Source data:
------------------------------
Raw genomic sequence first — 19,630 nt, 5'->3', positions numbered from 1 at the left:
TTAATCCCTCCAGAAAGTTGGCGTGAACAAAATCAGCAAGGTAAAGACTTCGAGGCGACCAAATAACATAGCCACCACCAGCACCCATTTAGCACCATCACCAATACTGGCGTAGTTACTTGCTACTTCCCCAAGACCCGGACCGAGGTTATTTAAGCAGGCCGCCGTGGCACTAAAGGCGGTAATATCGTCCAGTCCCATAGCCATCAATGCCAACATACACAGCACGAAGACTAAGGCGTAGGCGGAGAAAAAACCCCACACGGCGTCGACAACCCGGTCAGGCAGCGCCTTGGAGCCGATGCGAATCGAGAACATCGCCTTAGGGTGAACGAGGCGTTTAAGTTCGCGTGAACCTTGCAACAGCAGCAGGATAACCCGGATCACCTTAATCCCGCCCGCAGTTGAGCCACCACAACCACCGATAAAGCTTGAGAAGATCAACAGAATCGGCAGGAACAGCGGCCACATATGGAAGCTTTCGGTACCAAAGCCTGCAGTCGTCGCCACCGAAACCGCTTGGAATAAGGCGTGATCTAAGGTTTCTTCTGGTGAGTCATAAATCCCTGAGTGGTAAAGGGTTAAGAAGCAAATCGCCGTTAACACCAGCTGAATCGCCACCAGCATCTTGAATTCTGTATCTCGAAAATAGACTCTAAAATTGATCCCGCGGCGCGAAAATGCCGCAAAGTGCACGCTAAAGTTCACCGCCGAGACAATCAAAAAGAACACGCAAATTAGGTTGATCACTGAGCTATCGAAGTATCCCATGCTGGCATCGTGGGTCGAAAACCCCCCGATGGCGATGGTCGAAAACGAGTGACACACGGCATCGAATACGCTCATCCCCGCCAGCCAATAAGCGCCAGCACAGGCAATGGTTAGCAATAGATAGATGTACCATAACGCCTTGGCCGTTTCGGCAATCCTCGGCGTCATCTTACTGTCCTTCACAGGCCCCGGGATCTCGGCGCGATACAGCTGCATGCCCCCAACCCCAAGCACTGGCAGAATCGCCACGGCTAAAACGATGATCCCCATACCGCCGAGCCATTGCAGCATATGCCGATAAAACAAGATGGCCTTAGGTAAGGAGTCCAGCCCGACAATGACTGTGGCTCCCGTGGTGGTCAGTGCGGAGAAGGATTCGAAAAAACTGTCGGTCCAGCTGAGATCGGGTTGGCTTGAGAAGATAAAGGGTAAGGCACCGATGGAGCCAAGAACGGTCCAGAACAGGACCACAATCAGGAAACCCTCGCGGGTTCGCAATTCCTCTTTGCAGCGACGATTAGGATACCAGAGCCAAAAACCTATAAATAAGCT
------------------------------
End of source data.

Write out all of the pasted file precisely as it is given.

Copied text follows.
Raw genomic sequence first — 19,630 nt, 5'->3', positions numbered from 1 at the left:
TTAATCCCTCCAGAAAGTTGGCGTGAACAAAATCAGCAAGGTAAAGACTTCGAGGCGACCAAATAACATAGCCACCACCAGCACCCATTTAGCACCATCACCAATACTGGCGTAGTTACTTGCTACTTCCCCAAGACCCGGACCGAGGTTATTTAAGCAGGCCGCCGTGGCACTAAAGGCGGTAATATCGTCCAGTCCCATAGCCATCAATGCCAACATACACAGCACGAAGACTAAGGCGTAGGCGGAGAAAAAACCCCACACGGCGTCGACAACCCGGTCAGGCAGCGCCTTGGAGCCGATGCGAATCGAGAACATCGCCTTAGGGTGAACGAGGCGTTTAAGTTCGCGTGAACCTTGCAACAGCAGCAGGATAACCCGGATCACCTTAATCCCGCCCGCAGTTGAGCCACCACAACCACCGATAAAGCTTGAGAAGATCAACAGAATCGGCAGGAACAGCGGCCACATATGGAAGCTTTCGGTACCAAAGCCTGCAGTCGTCGCCACCGAAACCGCTTGGAATAAGGCGTGATCTAAGGTTTCTTCTGGTGAGTCATAAATCCCTGAGTGGTAAAGGGTTAAGAAGCAAATCGCCGTTAACACCAGCTGAATCGCCACCAGCATCTTGAATTCTGTATCTCGAAAATAGACTCTAAAATTGATCCCGCGGCGCGAAAATGCCGCAAAGTGCACGCTAAAGTTCACCGCCGAGACAATCAAAAAGAACACGCAAATTAGGTTGATCACTGAGCTATCGAAGTATCCCATGCTGGCATCGTGGGTCGAAAACCCCCCGATGGCGATGGTCGAAAACGAGTGACACACGGCATCGAATACGCTCATCCCCGCCAGCCAATAAGCGCCAGCACAGGCAATGGTTAGCAATAGATAGATGTACCATAACGCCTTGGCCGTTTCGGCAATCCTCGGCGTCATCTTACTGTCCTTCACAGGCCCCGGGATCTCGGCGCGATACAGCTGCATGCCCCCAACCCCAAGCACTGGCAGAATCGCCACGGCTAAAACGATGATCCCCATACCGCCGAGCCATTGCAGCATATGCCGATAAAACAAGATGGCCTTAGGTAAGGAGTCCAGCCCGACAATGACTGTGGCTCCCGTGGTGGTCAGTGCGGAGAAGGATTCGAAAAAACTGTCGGTCCAGCTGAGATCGGGTTGGCTTGAGAAGATAAAGGGTAAGGCACCGATGGAGCCAAGAACGGTCCAGAACAGGACCACAATCAGGAAACCCTCGCGGGTTCGCAATTCCTCTTTGCAGCGACGATTAGGATACCAGAGCCAAAAACCTATAAATAAGCT